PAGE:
Lorine's cabin water lily

Resource information


Author: Upton Sinclair
Title: Mammonart
Publisher: Author
Year of Publication: 1924
Type of document: Book

Notes: Back cover has "Lorine Niedecker" in pencil.

Notation on title page: "[illegible] traveler with rich and elegant but for dramatic [illegible] ridicules and belittles."

p. 47: Line beginning "turning to their ancestral halls..." is marked in the margin. Last full paragraph on page is marked in margin, and "unrestrained in their emotions and limitless in their desires" is underlined.

p. 48: Line reading "is to read and appreciate Latin and Greek literature" is marked in the margin; lines are marked in margin from the sentence beginning "Only once does a common man lift..." to the end of the paragraph.

p. 50: Paragraph ending at the top of the page is marked in the margin.

p. 51: Lines are marked in margin for the paragraph beginning "Another dramatist arose...." Notation is made at end of this paragraph reading: "is that essential to art?" Entire paragraph beginning "But now came another dramatist..." is marked in margin. "Euripides" is underlined.

p. 52: Part of first paragraphof Chapter XX is marked in margin.

p. 54: Several lines in paragraph starting "Also Aristophanes loathed..." are marked in the margin.

p. 55: Several lines are marked in margin, starting at "- that is pictures of the fashions..." to the end of the paragraph.

p. 57: Line starting "... and Sir Gilbert Murray, who knows... " is marked in the margin.

p. 59: Several lines are marked in the margin in the paragraph beginning "The Roman mob had the vote...."

p. 60: Paragraph beginning "It was to be an epic..." is marked in the margin.

p. 63: Two lines in paragraph ending at top of page are marked in the margin. Two lines at the bottom of the page, including the phrase "a feeling of affection for Mr. Quintus Horatius Flaccus..." are marked in the margin.

p. 70: About six lines are marked in the margin, beginning with the line that starts: "'over-correction.' The two favorite themes...."

p. 74: The first three lines of Chapter XXVIII are marked in the margin.

p. 77: The end of the first paragraph of Chapter XXIX and the beginning of the second paragraph are marked in the margin.

p. 78: "14th" is written in the margin next to two lines that start "The two popes of his own...." Two lines near "that art out not to preach" are marked in the margin.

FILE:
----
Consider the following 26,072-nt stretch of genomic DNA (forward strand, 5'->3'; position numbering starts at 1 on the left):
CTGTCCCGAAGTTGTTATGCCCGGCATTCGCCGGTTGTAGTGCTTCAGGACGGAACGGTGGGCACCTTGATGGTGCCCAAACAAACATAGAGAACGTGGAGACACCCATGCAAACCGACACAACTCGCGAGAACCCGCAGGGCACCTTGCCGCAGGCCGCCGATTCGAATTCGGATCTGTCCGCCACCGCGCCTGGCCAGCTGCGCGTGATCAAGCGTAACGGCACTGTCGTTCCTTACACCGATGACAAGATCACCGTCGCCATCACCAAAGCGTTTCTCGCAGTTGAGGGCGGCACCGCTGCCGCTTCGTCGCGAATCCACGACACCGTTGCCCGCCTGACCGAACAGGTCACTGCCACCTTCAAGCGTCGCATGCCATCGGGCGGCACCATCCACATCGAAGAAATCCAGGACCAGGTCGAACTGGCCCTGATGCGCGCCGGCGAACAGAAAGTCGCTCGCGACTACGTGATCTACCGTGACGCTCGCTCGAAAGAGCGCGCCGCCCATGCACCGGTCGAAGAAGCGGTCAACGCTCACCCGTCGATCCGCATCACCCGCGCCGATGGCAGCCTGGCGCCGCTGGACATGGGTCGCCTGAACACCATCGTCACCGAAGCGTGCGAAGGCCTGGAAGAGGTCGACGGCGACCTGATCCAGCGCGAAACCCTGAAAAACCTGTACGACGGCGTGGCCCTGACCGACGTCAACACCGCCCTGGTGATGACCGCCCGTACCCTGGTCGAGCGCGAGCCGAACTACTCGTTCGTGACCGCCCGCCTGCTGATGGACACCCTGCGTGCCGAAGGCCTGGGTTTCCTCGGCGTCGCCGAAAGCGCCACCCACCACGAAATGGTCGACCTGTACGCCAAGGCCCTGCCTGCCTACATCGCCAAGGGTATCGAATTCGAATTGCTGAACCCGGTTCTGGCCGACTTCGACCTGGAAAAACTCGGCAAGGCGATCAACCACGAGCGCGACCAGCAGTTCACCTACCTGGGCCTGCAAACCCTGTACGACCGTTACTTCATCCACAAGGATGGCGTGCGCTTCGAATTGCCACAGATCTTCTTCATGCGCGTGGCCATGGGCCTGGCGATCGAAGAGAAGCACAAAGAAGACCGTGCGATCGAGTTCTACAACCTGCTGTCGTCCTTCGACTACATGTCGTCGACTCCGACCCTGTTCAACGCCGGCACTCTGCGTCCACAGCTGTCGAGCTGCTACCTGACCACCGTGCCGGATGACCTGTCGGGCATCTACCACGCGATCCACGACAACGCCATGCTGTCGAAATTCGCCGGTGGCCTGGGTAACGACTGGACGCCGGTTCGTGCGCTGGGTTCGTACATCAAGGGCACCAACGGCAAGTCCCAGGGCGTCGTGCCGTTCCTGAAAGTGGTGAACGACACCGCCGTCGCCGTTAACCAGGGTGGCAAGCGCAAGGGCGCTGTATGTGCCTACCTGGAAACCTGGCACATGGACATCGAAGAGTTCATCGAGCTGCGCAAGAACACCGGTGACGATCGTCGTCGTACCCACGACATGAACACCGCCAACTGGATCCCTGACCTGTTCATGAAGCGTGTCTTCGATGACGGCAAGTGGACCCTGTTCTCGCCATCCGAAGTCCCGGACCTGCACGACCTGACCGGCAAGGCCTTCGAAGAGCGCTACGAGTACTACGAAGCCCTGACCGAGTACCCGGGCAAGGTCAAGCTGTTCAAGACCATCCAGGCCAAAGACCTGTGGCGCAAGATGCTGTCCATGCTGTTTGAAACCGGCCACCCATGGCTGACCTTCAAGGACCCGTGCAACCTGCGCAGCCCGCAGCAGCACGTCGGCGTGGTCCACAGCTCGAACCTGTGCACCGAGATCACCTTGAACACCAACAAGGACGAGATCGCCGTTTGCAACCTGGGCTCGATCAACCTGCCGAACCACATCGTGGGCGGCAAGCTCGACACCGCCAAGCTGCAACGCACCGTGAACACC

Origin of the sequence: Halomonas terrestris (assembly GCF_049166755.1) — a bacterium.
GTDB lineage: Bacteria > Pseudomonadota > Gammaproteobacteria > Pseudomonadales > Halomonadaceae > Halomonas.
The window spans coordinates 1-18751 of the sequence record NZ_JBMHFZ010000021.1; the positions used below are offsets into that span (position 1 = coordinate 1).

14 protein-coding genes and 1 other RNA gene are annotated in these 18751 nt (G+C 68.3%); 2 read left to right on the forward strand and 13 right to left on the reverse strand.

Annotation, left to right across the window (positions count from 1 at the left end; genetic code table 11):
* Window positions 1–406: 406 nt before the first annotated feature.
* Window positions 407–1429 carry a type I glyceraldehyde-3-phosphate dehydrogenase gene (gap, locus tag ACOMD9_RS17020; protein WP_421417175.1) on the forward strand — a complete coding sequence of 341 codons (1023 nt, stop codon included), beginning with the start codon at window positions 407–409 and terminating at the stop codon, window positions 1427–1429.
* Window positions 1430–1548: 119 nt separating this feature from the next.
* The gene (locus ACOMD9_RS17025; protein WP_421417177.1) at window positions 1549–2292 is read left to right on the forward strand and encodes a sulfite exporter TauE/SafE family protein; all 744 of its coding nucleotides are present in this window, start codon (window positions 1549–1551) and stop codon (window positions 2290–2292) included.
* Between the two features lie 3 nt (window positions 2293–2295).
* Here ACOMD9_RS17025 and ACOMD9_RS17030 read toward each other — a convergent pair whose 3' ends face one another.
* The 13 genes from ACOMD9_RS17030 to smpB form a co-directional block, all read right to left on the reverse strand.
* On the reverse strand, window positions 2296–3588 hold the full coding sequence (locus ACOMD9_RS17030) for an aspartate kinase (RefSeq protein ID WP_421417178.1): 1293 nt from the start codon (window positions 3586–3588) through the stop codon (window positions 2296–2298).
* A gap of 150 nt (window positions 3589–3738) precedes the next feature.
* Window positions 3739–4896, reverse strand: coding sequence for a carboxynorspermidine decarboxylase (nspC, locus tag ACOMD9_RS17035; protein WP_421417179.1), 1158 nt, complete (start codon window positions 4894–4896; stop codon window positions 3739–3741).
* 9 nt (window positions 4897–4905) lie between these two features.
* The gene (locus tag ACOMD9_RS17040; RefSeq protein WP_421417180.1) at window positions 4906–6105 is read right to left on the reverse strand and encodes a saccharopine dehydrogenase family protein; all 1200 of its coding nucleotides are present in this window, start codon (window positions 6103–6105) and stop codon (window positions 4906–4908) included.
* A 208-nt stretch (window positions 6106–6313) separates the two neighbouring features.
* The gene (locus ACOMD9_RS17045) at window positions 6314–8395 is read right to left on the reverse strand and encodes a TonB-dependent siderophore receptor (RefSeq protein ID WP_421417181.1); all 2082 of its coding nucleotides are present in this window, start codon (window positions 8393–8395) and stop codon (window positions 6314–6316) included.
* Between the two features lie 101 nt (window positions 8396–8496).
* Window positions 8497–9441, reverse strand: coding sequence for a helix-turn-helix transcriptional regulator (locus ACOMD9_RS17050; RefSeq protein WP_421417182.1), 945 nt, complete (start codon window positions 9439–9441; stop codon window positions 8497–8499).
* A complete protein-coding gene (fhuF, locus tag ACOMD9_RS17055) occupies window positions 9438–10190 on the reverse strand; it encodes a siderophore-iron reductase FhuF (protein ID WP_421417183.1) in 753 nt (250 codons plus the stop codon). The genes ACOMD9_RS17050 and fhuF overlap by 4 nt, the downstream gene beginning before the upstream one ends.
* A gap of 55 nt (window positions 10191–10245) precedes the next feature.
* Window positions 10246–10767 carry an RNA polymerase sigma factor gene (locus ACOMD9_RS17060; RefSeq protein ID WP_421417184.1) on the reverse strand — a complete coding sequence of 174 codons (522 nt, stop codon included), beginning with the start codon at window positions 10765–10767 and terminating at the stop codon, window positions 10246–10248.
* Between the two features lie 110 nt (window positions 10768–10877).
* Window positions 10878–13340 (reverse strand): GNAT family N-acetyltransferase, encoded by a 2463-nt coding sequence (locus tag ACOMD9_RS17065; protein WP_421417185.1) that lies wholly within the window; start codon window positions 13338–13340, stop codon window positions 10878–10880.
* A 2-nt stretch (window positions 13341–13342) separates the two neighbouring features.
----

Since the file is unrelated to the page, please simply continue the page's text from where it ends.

p. 87: Six lines at the beginning of the paragraph that starts "Another pope came, and wanted..." are marked in the margin.

p. 88: The beginning of Chapter XXXII is marked in the margin.

p. 92: Much of the paragraph beginning "It is interesting to note how many..." is marked in the margin.

p. 98: Two lines are marked in the margin, beginning with the line that starts: "of Shakespeare's time, when twelve editions...."

p. 100: Paragraph concluding at top of page and first full paragraph on page are marked in the margin.

p. 101: Line beginning "but never hesitated to change the characters..." is marked in the margin.

p. 104: Four lines at beginning of the paragraph starting "The answer is..." are marked in the margin.

p. 110: "Not so much!" follows the sentence ending "... and that in technical skill the modern work is superior."

p. 112: The paragraph beginning "The forms of things change..." is marked in the margin.

p. 114: Nine lines are marked in the margin starting near: "He took to writing heroic plays..." Dashed line beneath "language of polite obscenity" in the next paragraph.

p. 117: Three lines at beginning of paragraph starting "These three dogmas of play-writing..." are marked in the margin.

p. 121: Two lines are marked in the margin near: "The great gentlemen scorned to work at art...." Three lines are marked in the margin starting with "... located in what the poets of those days..." to the end of the paragraph.

p. 127: An "X" is in the margin near the lines with the phrase "It is called 'Tartuffe...'."

p. 128: An "X" is in the margin where paragraph begins "Then came a play called 'The Misanthrope...'"

p. 129: Two lines are marked in the margin near: "... find Kipling ridiculing the notion that Hindus...."

p. 132: Something seems to have been erased near lines with phrase "... cherishing the aristocratic superstition that art exists for the cultured classes...."

p. 136: Entire paragraph beginning "His first important book was..." is marked in the margin. "Man was born free..." is underlined.

p. 137: An "X" in the margin near "Then came another novel, 'Emile...'."